• TJ

    Tom,

    When my wife was in law school, I recall her studying a tort case that involved tomatoes that were grown to withstand a 5 mph impact without bruising. So here’s a solution for all those flavorless tomatoes! Since the Federal standard for auto bumpers is also 5 mph, why don’t those mass producers work with Detroit to put tomato boxes on every car? It would keep the flavorless fruit off of our grocery shelves and probably help reduce pollution to boot!

  • Julie

    For those of you in the Boston area, check out the Verrill Farm Corn and Tomato Festival in August:
    http://www.verrillfarm.com/events.html
    For a set price, you get to unlimited corn and tomato samples (usually 30 or more tomato varieties and 10 or so corn) and also tomato and corn dishes made in their kitchen. Great fun and a terrific way to try lots of varieties side by side.

  • Joan

    I have a little spot that gets full sun. Can I grow tomatoes in the same spot every year?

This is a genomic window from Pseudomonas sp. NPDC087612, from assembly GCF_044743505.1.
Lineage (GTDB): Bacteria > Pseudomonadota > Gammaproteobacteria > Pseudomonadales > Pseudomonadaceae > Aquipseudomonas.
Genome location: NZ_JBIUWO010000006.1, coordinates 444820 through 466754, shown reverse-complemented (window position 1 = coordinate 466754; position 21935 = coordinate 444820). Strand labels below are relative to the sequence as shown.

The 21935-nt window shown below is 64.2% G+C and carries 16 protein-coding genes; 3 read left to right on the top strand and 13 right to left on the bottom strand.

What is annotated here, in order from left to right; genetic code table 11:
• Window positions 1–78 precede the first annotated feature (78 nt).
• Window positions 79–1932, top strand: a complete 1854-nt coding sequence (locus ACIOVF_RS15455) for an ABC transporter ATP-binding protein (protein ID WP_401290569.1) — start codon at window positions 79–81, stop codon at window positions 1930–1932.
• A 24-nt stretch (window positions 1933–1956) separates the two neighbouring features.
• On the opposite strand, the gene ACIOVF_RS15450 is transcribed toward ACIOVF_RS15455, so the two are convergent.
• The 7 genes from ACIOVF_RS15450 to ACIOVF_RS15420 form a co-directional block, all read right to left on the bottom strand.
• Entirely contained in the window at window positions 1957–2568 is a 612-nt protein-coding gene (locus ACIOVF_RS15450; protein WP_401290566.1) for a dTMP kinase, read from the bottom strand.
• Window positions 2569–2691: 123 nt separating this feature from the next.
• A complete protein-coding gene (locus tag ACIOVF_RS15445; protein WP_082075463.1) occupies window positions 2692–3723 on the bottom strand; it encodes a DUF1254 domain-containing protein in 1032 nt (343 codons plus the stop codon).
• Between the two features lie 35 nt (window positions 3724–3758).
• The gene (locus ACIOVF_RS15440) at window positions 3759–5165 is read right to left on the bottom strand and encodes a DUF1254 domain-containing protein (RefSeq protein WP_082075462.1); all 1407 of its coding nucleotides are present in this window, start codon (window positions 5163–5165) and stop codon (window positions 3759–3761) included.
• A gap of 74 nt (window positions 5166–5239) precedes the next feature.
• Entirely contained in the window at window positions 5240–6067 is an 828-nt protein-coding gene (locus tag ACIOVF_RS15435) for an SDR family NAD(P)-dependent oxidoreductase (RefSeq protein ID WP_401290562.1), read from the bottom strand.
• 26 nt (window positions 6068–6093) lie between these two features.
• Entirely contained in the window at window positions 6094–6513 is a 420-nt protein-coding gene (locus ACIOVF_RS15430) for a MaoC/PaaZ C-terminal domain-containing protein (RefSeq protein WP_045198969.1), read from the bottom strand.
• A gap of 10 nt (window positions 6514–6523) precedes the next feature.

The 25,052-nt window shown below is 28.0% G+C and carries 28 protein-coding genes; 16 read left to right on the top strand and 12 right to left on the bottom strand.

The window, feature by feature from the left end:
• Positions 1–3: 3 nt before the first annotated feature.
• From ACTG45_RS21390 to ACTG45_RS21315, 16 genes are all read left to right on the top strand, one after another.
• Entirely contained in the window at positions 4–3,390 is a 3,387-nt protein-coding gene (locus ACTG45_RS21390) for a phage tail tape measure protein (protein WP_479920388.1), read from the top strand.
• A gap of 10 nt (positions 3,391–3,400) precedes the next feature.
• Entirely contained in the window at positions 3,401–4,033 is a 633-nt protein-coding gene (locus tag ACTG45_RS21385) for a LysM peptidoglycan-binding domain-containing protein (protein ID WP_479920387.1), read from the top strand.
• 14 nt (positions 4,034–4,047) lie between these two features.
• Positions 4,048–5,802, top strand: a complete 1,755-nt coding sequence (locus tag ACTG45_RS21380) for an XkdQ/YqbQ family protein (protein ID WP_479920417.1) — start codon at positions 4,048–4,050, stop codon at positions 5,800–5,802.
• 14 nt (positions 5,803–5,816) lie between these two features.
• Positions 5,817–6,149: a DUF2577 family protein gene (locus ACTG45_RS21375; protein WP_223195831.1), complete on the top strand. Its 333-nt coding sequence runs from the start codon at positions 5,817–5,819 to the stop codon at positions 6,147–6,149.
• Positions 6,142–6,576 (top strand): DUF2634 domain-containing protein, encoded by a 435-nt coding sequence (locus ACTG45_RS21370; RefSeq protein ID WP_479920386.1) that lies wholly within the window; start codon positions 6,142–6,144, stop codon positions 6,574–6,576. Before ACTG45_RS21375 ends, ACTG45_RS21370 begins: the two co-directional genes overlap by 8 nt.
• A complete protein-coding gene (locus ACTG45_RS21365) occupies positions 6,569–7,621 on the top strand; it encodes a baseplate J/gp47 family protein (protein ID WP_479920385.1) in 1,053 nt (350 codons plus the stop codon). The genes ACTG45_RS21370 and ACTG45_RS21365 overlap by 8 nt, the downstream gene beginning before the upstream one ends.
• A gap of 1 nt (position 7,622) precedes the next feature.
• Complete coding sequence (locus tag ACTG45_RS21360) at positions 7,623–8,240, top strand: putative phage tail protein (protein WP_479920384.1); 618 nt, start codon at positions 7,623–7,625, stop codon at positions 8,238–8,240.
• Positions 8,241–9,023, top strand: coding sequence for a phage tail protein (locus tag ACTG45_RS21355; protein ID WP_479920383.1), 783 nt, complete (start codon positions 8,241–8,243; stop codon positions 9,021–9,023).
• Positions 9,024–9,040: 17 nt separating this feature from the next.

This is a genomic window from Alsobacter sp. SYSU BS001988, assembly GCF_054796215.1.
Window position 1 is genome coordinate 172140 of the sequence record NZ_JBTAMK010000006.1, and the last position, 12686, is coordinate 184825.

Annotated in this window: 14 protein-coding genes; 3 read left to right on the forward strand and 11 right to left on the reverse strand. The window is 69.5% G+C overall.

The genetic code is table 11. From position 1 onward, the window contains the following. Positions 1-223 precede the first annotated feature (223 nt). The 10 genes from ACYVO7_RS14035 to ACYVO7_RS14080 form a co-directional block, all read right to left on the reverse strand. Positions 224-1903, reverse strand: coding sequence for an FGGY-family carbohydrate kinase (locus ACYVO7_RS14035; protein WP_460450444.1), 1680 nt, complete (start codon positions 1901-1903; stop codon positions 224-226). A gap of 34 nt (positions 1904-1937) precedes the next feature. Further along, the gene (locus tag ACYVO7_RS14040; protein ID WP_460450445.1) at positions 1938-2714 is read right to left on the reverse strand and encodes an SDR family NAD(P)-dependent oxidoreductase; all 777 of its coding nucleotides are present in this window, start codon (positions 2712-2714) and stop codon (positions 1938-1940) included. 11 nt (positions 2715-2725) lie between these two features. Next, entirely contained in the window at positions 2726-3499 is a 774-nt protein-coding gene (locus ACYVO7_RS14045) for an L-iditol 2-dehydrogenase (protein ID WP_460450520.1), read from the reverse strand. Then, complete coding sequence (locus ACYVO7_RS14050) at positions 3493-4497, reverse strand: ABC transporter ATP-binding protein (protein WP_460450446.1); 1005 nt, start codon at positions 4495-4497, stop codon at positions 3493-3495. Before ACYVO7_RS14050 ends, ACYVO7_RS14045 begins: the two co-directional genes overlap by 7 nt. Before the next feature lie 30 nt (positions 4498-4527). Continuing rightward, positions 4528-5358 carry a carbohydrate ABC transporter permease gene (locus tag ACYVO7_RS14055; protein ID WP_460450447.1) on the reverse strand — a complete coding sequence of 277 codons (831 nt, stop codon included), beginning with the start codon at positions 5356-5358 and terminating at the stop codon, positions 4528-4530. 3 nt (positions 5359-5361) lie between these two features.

• http://www.onpointradio.org Dywana Saunders-Confroy

    My parents shared a gardening space with a number of other railroad men in Victoria VA. At the very end my dad, Frank Saunders, gardened most of the space….close to the size of a football field. He grew many a tomato until 10 years ago when his health prevented it.

    My mother, Julia, canned the most incredible “maters” you have ever tasted. No fluid on top. We skinned and cored the tomatoes and canned them. She even won prizes at the state fair. Her tomatoes made for many a delicious soup and to this day I can’t make a Brunswick stew taste the same since my supply of these canned tomatoes are gone. I miss her wrapping up several jars with newspapers and sending them home with me.